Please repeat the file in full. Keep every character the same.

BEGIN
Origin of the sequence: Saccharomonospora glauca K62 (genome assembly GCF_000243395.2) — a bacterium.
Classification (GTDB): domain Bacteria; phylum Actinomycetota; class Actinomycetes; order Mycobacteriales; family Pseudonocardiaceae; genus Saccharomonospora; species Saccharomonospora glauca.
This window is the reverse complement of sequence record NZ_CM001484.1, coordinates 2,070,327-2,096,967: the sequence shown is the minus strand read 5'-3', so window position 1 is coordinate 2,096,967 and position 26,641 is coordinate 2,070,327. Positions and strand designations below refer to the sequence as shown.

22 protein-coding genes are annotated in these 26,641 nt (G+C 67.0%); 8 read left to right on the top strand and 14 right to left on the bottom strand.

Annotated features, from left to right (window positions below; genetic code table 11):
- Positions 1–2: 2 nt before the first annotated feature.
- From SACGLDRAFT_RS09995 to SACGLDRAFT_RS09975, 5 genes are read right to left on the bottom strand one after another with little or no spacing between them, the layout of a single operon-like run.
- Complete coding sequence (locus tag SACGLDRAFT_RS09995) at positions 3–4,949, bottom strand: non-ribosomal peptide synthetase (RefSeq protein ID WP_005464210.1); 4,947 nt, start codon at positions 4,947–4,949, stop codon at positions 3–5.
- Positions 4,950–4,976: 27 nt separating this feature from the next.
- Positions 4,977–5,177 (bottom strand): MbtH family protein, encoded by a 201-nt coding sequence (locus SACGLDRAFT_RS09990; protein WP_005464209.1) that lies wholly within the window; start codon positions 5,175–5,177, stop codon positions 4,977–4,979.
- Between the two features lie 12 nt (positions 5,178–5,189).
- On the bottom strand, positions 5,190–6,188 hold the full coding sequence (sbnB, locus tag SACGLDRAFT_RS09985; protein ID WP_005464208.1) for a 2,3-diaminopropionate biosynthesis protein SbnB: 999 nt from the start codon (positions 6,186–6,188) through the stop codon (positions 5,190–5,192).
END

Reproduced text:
Origin of the sequence: Saccharomonospora glauca K62 (genome assembly GCF_000243395.2) — a bacterium.
Classification (GTDB): domain Bacteria; phylum Actinomycetota; class Actinomycetes; order Mycobacteriales; family Pseudonocardiaceae; genus Saccharomonospora; species Saccharomonospora glauca.
This window is the reverse complement of sequence record NZ_CM001484.1, coordinates 2,070,327-2,096,967: the sequence shown is the minus strand read 5'-3', so window position 1 is coordinate 2,096,967 and position 26,641 is coordinate 2,070,327. Positions and strand designations below refer to the sequence as shown.

22 protein-coding genes are annotated in these 26,641 nt (G+C 67.0%); 8 read left to right on the top strand and 14 right to left on the bottom strand.

Annotated features, from left to right (window positions below; genetic code table 11):
- Positions 1–2: 2 nt before the first annotated feature.
- From SACGLDRAFT_RS09995 to SACGLDRAFT_RS09975, 5 genes are read right to left on the bottom strand one after another with little or no spacing between them, the layout of a single operon-like run.
- Complete coding sequence (locus tag SACGLDRAFT_RS09995) at positions 3–4,949, bottom strand: non-ribosomal peptide synthetase (RefSeq protein ID WP_005464210.1); 4,947 nt, start codon at positions 4,947–4,949, stop codon at positions 3–5.
- Positions 4,950–4,976: 27 nt separating this feature from the next.
- Positions 4,977–5,177 (bottom strand): MbtH family protein, encoded by a 201-nt coding sequence (locus SACGLDRAFT_RS09990; protein WP_005464209.1) that lies wholly within the window; start codon positions 5,175–5,177, stop codon positions 4,977–4,979.
- Between the two features lie 12 nt (positions 5,178–5,189).
- On the bottom strand, positions 5,190–6,188 hold the full coding sequence (sbnB, locus tag SACGLDRAFT_RS09985; protein ID WP_005464208.1) for a 2,3-diaminopropionate biosynthesis protein SbnB: 999 nt from the start codon (positions 6,186–6,188) through the stop codon (positions 5,190–5,192).